|Iwo Jima Momument, Marine Corps Base Quantico|
On Veterans Day in the United States, there are numerous ways people choose to honor and remember the veterans who have served in the military of our country. Parades. Flag lined streets. School assembly programs. Special gestures extended to today's veterans.
Blogging also provides additional ways for many of us to remember and honor our military ancestors. During the past year, I had four such posts, each written for a different reason.
A recent visit to the Resaca Confederate Cemetery in Georgia reminded me of the sacrifices made by many unknown soldiers who fought of both sides during the Civil War. The story of how this cemetery came to be is also the story of how one person can make a difference in keeping individuals and events from fading from our memory.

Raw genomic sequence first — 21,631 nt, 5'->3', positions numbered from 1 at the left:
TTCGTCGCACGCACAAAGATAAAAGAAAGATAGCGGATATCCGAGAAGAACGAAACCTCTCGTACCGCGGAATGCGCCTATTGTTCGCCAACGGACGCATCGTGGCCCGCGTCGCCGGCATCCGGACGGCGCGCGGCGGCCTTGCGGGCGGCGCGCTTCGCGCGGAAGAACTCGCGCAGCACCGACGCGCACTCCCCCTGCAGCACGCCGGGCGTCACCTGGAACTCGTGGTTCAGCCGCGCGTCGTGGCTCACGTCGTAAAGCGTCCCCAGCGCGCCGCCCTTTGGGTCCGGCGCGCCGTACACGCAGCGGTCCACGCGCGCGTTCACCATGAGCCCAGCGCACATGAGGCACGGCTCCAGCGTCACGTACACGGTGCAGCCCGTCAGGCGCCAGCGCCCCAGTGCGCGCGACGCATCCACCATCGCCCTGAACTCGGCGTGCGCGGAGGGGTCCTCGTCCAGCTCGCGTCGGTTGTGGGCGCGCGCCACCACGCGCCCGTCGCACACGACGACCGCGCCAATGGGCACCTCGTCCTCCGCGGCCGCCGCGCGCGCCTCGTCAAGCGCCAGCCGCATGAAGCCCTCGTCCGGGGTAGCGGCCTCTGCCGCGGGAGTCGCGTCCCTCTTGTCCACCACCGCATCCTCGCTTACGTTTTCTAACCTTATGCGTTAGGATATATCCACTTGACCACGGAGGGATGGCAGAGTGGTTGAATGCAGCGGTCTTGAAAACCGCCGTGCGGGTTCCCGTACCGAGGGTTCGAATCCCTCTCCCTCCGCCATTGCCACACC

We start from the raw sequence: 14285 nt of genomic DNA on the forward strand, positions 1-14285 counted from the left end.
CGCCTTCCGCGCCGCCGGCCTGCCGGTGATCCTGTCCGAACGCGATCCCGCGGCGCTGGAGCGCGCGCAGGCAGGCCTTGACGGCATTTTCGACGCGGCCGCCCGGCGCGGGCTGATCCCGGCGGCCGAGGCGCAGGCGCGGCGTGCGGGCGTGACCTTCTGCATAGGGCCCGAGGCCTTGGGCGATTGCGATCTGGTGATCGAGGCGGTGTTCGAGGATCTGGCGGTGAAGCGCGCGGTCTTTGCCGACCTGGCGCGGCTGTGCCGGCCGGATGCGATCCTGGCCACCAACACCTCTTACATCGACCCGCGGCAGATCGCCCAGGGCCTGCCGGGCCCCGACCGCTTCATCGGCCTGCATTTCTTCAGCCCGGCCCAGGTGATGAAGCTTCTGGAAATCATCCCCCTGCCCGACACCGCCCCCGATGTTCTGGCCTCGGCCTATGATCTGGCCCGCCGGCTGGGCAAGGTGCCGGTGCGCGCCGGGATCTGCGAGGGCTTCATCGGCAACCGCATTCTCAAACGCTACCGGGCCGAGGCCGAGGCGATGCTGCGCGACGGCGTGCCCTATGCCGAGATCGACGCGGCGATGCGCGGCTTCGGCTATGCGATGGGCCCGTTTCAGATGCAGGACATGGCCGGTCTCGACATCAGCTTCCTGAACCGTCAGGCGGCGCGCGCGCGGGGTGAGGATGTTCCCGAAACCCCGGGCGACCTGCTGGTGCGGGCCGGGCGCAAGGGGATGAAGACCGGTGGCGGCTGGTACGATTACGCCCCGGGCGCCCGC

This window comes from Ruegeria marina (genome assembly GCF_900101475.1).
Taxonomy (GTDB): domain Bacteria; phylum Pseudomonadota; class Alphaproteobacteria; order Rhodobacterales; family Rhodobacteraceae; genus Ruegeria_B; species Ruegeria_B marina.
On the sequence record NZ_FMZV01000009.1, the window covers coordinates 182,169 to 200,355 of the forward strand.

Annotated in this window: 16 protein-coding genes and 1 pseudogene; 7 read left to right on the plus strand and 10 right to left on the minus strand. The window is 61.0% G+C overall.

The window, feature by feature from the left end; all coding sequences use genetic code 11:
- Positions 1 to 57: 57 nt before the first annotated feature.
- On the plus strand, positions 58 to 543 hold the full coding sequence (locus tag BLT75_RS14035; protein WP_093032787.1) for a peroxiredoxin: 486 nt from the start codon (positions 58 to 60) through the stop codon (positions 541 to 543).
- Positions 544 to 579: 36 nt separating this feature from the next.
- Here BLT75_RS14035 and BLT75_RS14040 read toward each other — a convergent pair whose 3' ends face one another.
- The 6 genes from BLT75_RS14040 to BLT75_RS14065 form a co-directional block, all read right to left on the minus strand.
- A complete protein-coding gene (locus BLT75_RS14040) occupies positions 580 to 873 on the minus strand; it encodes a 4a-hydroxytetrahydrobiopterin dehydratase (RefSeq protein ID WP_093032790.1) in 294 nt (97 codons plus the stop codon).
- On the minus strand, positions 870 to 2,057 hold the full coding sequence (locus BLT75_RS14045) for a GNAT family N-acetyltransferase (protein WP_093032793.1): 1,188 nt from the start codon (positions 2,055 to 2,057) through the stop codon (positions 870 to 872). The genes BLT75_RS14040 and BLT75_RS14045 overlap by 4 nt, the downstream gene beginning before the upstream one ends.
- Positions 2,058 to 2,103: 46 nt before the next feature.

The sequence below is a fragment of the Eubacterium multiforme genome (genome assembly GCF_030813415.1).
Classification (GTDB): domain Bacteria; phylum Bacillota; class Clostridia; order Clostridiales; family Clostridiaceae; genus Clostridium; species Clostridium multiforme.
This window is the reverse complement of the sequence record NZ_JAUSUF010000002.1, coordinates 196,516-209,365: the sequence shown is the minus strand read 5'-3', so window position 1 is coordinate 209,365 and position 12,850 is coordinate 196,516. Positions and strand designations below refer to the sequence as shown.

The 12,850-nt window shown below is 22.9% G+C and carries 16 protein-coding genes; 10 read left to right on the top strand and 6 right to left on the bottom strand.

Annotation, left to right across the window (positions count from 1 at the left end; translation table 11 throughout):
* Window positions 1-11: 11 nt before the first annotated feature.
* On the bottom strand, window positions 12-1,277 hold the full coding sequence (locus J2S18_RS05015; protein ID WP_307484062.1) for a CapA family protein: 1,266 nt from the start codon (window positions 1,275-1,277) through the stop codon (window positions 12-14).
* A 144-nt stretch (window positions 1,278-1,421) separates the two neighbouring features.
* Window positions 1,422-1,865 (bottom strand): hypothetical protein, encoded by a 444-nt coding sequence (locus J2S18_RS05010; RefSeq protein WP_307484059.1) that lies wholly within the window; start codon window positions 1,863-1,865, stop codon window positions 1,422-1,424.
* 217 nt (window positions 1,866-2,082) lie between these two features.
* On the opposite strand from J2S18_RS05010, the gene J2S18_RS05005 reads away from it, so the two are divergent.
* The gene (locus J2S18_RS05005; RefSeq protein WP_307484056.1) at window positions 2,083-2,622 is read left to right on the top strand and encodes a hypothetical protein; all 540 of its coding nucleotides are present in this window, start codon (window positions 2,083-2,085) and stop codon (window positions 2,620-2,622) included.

It was exciting to look into the life of the young Revolutionary War spy, John Howard, while trying to verify a family story. Learning that a 15-year old was a real spy might just be the hook to grab the attention of some of the younger members of our family and help them see history through the life of a relative.
I still find myself thinking about the life of a Confederate soldier and relative, Samuel G Slade. Learning more about his military service, his injuries, and his later life was a reminder that there are too frequently personal battles fought long after the war is over. Today's headlines about Post Traumatic Stress Disorder or long waits for veterans to receive proper medical care were foreshadowed by what Samuel Slade and countless others went through in their day.
My fourth post concerned one of the Camp Family Letters housed in the Manuscript and Rare Book Library of Emory University near Atlanta, Georgia. The letter of Thomas Camp to his wife is one more reminder that our veterans are also someone's spouse, parent,sibling, or child. Our veterans are not only soldiers, they may also be part of our family. They are our friends and our neighbors.
To all of veterans today, thank you for your service to our country. For our ancestors who served, we will remember your actions, your efforts, and your place in our country's history.